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Family upheavals dot Northwest mechanics' picket lines
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Rommel Shumpert lives in Atlanta, but works in Minneapolis since Northwest dissolved his unit in Atlanta three years ago. He flies back to Atlanta, where his wife lives, twice a month. (MPR Photo/Art Hughes)
Striking airline mechanics have dug in their heels for a long fight as their strike against Northwest Airlines starts its second week. Many of the mechanics say they're prepared emotionally and financially for a protracted walkout. At the same time the thought of finding another job if the strike ultimately goes sour remains a nagging concern.

Eagan, Minn. — A red-tailed hawk circled above the Eagan Industrial Park where Rommel Shumpert picketed a service entrance leading to Northwest Airlines' corporate headquarters. The red-tailed Northwest planes taking off from Minneapolis-St. Paul International Airport also flew overhead. Their roaring engines interrupted conversations but couldn't attract even a passing glance from Shumpert.

"We have a lot of guys who have the commitment to do quality work and we want to get back to do that work. And we have a management staff that seems to think we're replaceable," Shumpert says.

Shumpert claims to have worked on every DC-9 in Northwest's fleet in his 28 years with the company. In fact he worked for Northwest long before it was named Northwest. The avionics technician installs and repairs radios and other electronics on the planes.

Shumpert lives in Atlanta, but works in Minneapolis since Northwest dissolved his unit in Atlanta three years ago. He flies back to Atlanta, where his wife lives, twice a month. "I don't know if we hammer out the agreement if I can afford to live up here on that with the commuting and everything," he says. "So even if we come to an agreement I may find out the finances wouldn't allow me to do that and I may have to leave the company anyway."

It's not just about the money, Shumpert says. He has a passion for working on planes.

"I couldn't be a pilot. I always wanted to be a pilot someday but circumstances didn't happen and money-wise and everything. I said if I can't fly them, I'll fix them. Everybody finds out they have a little talent with something."

If the strike drags on more than a month or so. Shumpert says he'll return to Atlanta and do anything and everything necessary to pay the bills. He says he may have to go outside the industry because the aviation job market in Atlanta is so slow.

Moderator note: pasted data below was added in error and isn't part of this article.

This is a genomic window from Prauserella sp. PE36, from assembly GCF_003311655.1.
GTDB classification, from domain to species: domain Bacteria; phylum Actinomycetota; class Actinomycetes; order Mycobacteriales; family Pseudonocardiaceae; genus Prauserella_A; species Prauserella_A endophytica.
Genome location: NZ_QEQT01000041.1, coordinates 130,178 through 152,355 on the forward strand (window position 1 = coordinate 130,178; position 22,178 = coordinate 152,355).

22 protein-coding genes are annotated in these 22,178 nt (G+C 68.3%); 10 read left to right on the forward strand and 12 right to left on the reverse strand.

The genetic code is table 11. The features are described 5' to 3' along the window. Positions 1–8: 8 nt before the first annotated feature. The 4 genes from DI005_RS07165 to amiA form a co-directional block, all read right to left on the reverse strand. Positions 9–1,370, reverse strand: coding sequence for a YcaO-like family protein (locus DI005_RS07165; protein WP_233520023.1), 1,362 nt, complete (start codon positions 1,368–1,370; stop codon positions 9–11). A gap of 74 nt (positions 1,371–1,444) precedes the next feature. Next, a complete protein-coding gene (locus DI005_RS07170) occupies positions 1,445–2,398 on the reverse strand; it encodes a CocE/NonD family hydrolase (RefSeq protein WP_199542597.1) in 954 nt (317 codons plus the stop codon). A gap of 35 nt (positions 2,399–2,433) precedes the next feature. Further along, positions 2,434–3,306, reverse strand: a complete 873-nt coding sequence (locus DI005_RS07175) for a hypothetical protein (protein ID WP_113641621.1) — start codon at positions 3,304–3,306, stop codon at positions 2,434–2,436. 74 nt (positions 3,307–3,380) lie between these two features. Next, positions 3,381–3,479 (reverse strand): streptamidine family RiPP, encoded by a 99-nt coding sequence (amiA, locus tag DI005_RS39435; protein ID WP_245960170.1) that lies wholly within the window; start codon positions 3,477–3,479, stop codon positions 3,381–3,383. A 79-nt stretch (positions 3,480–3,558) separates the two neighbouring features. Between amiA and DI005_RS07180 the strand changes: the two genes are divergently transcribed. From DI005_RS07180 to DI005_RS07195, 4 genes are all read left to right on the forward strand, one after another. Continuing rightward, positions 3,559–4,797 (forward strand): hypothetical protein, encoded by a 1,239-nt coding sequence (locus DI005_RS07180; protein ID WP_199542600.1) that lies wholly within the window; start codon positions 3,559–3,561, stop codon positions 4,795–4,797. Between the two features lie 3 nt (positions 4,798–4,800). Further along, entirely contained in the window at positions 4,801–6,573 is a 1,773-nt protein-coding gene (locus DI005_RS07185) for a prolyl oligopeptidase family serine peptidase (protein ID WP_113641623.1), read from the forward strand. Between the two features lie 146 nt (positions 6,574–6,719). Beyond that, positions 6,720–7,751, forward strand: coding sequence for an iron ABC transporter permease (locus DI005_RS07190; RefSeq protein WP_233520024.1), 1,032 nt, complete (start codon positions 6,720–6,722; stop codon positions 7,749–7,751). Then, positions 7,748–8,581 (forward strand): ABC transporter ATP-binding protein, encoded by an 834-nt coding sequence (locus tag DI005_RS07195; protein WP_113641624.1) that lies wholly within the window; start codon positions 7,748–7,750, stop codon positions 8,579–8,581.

Another striking mechanic, Stan Martin, also wonders how long he can last before he has to admit his 26-year career with Northwest is over.

"If this thing goes on too many months then obviously I'll be seeking a replacement employer," Martin says.

Martin is a lead technician working mostly with Airbus 319s and 320s and Boeing 757s. He coordinates and schedules maintenance and repairs to make sure his crews don't hang up waiting for a system diagram or a key part.

Martin has taken out a line of credit against his mortgage to make sure his bills are covered. His wife is looking into turning her part-time job into a full-time job. He's taken his daughter out of daycare to save some money. He cares for her on the days he's not on the picket line.

"I don't know if it's long enough to go stir crazy yet. But my emotions go the whole gamut. A lot of times I get really angry. A lot of times I'm almost relieved because it's been a long time building up to this; get it over with, let's get out of here," he says.

Under Northwest's contract offer Martin's $75,000 a year salary would be cut to about $50,000. It's still good pay; he knows that. But he thinks with his skills and experience he can get at least that much elsewhere with a better chance of advancing. "I figure I'll take the pay cut from me first. I'll run my mortgage up and then just work it back down again if I work elsewhere or if I get back in rather than take it as a permanent cut," he says.

The union rejected Northwest's attempts at job cuts, increased outsourcing, and a 26-percent pay cut from the mechanics in order to save $176 million a year the company says it needs to stay afloat.

Like many of his collegues, Martin says he will never consider crossing the picket line. He also says he'd rather leave the industry than work for one of the companies Northwest plans to use to outsource the work previously done by the union mechanics.

Back on the picket line at airline headquarters, striker Rommel Shumpert ponders whether the work he knows and loves is still viable in the current economic environment.

"Maybe we might be expendable. That's kind of in the people's and the public's hands now. And if truly in fact we are replacable then that's a sacrifice we have to make for our passion...."

The possibility of bankruptcy for the airline and pending renegotiations with other Northwest unions leaves little for Shumpert to be optimistic about.